Vedolizumab Tissue Concentration Correlates to Mucosal Inflammation and Objective Treatment Response in Inflammatory Bowel Disease

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Abstract

Background: The association between vedolizumab (VDZ) exposure and treatment response is unclear and seems insufficiently explained by serum levels. The aim of this study was to assess the correlation between VDZ concentrations in serum and intestinal tissue and their association with mucosal inflammation and response to VDZ. Methods: This prospective study included 37 adult patients with inflammatory bowel disease with endoscopic inflammation at baseline who started VDZ. At week 16, serum and biopsies were collected for VDZ measurement by enzyme-linked immunosorbent assay. Nonlinear mixed-effects modeling was used to calculate serum trough concentrations and to assess intestinal tissue concentrations. Validated clinical and endoscopic scores were used to define clinical and endoscopic response and remission, and fecal calprotectin levels were used to assess biochemical response. Histologic remission was determined by the Nancy score. Results: A positive correlation was observed between VDZ concentrations in serum and tissue (r2 = 0.83; P < 0.0001). High mucosal rather than serum VDZ levels correlated with a reduced endoscopic (P = 0.06) grade of mucosal inflammation. Furthermore, patients with a positive biochemical and endoscopic outcome had higher tissue levels of VDZ than patients without biochemical and endoscopic response (P < 0.01 and P = 0.04, respectively). Conclusions: Tissue levels of VDZ may provide a better marker than serum levels for mucosal inflammation and objective treatment outcome at week 16. The potential of VDZ tissue levels for therapeutic drug monitoring in inflammatory bowel disease warrants further exploration.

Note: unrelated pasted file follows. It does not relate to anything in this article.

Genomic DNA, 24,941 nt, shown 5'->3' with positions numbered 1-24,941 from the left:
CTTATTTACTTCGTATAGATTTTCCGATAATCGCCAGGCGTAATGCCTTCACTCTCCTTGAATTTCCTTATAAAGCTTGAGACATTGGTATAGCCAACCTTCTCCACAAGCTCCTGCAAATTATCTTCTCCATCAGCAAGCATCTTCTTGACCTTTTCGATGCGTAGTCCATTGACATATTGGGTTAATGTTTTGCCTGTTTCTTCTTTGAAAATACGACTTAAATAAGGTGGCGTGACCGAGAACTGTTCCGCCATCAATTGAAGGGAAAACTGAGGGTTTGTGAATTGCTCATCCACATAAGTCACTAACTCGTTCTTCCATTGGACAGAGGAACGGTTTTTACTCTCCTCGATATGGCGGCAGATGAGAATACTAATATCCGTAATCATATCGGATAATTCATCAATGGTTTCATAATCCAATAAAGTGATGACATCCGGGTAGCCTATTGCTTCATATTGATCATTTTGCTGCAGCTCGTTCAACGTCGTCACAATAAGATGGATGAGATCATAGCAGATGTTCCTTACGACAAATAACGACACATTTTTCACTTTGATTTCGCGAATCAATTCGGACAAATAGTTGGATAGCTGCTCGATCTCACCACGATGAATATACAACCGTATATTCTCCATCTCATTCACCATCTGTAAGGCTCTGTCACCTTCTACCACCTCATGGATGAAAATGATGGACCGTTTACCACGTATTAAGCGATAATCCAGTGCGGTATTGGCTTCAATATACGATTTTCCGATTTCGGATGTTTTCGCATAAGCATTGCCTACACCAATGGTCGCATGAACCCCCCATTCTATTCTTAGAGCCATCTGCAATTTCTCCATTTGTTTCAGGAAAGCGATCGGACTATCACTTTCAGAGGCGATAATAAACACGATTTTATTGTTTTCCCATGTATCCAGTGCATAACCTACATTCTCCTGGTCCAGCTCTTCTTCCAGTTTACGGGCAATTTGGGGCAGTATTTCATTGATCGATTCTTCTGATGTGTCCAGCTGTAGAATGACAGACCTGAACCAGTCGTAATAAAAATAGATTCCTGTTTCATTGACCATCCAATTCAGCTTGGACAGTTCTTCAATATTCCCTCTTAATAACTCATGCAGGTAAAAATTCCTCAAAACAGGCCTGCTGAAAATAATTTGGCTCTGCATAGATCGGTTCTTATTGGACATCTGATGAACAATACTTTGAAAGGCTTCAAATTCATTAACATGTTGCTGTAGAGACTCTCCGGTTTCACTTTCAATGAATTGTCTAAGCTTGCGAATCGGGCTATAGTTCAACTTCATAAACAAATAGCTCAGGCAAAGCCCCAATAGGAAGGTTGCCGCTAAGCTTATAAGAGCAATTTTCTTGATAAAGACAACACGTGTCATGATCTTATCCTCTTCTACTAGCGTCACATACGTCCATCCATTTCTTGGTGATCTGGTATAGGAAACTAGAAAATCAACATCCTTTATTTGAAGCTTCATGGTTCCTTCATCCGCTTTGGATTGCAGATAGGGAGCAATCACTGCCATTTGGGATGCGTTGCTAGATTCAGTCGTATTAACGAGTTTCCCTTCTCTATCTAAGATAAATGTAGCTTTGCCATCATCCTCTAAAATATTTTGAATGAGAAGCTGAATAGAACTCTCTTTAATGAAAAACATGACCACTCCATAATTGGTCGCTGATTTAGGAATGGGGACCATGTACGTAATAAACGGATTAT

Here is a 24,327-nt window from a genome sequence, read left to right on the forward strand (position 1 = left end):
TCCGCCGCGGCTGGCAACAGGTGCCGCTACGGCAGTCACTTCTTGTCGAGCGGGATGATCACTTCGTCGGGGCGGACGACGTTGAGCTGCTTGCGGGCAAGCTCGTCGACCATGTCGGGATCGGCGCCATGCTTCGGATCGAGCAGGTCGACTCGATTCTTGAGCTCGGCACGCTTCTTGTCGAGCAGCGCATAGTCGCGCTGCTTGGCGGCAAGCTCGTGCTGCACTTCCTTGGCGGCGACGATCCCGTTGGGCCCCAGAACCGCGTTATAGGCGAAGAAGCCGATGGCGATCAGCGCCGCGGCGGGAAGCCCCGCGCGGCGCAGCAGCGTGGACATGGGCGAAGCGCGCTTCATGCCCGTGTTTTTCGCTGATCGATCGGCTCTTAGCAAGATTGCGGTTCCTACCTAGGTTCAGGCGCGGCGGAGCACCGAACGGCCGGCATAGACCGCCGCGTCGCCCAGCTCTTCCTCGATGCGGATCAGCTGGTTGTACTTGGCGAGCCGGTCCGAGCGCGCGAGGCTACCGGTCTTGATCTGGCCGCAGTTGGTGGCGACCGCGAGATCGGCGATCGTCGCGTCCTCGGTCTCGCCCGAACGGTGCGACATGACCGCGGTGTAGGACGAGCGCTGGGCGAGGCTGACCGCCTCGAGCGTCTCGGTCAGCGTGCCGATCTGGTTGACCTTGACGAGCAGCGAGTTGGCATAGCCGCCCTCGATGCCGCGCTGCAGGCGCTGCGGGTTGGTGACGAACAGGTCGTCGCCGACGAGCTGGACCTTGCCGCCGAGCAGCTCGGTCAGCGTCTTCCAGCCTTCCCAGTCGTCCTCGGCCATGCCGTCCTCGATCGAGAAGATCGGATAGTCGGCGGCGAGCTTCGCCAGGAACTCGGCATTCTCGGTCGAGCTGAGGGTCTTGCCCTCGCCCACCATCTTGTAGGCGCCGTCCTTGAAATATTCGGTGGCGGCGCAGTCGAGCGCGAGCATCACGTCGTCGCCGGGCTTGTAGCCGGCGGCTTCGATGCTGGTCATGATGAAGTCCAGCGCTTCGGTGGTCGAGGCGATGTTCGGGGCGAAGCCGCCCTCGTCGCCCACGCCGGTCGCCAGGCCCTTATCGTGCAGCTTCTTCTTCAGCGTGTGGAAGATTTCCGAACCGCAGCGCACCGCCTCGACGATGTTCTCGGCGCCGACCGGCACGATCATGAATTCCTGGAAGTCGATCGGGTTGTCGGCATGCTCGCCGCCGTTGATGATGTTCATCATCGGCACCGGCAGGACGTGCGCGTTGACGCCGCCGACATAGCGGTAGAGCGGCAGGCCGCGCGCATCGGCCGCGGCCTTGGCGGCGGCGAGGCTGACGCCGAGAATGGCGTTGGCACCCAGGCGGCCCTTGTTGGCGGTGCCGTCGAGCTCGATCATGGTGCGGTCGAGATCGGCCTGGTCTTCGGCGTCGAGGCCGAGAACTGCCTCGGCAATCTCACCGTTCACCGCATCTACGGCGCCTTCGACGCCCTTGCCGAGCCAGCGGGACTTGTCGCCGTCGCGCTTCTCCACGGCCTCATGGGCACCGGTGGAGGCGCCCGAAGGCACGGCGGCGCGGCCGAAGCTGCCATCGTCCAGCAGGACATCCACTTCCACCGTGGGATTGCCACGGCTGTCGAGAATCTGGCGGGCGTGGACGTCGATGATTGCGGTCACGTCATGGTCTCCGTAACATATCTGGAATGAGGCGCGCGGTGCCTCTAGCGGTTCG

Original languageEnglish
Pages (from-to)1813-1820
Number of pages8
JournalInflammatory Bowel Diseases
Volume27
Issue number11
DOIs
Publication statusPublished - 1 Nov 2021

Bibliographical note

Publisher Copyright:
© 2021 Crohn's & Colitis Foundation. Published by Oxford University Press on behalf of Crohn's & Colitis Foundation.

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